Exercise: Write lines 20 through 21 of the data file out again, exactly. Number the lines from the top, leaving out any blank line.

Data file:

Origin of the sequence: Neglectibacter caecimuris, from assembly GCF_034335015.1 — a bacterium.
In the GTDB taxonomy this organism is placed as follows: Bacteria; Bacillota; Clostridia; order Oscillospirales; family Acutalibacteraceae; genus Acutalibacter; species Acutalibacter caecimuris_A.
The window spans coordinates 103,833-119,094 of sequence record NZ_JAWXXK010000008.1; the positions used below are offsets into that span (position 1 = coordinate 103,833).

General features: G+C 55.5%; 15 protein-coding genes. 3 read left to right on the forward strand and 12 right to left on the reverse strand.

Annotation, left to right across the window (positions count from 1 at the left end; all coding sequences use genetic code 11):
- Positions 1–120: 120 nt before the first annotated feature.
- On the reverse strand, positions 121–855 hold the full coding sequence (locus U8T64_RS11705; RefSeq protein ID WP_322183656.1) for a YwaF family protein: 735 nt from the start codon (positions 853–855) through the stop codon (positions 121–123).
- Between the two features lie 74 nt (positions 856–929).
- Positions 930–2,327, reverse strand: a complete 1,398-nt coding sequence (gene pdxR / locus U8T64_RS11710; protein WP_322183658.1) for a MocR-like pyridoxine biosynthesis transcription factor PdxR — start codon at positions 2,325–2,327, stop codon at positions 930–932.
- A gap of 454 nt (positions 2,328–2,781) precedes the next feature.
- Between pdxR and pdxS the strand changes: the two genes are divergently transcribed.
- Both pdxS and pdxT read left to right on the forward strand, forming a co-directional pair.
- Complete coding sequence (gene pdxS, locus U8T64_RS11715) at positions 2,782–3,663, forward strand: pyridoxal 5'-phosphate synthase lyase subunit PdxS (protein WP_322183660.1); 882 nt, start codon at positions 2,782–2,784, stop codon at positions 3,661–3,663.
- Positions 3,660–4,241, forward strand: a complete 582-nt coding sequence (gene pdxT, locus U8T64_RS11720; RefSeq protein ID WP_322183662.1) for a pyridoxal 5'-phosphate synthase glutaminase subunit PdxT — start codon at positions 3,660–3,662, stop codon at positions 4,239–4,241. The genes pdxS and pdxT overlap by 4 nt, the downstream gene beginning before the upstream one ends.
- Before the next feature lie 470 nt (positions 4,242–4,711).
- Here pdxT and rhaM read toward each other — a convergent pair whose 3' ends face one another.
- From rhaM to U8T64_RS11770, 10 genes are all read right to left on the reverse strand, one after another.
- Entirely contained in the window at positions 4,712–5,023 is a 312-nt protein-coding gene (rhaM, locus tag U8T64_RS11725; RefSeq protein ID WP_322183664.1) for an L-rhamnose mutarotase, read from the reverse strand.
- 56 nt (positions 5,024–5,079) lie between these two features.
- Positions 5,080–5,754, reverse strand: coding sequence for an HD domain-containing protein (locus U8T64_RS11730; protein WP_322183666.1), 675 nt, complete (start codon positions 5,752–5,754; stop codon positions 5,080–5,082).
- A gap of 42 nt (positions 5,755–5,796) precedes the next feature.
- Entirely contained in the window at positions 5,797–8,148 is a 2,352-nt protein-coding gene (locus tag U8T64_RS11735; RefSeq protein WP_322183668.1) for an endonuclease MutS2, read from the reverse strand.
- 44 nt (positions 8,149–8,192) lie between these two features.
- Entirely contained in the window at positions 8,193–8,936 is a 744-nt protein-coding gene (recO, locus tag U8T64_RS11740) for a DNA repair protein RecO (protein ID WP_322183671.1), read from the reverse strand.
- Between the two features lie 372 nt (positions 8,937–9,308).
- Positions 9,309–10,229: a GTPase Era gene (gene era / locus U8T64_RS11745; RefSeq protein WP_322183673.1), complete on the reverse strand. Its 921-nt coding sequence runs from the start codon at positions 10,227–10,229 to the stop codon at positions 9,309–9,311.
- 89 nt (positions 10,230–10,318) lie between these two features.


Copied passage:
- Positions 5,080–5,754, reverse strand: coding sequence for an HD domain-containing protein (locus U8T64_RS11730; protein WP_322183666.1), 675 nt, complete (start codon positions 5,752–5,754; stop codon positions 5,080–5,082).
- A gap of 42 nt (positions 5,755–5,796) precedes the next feature.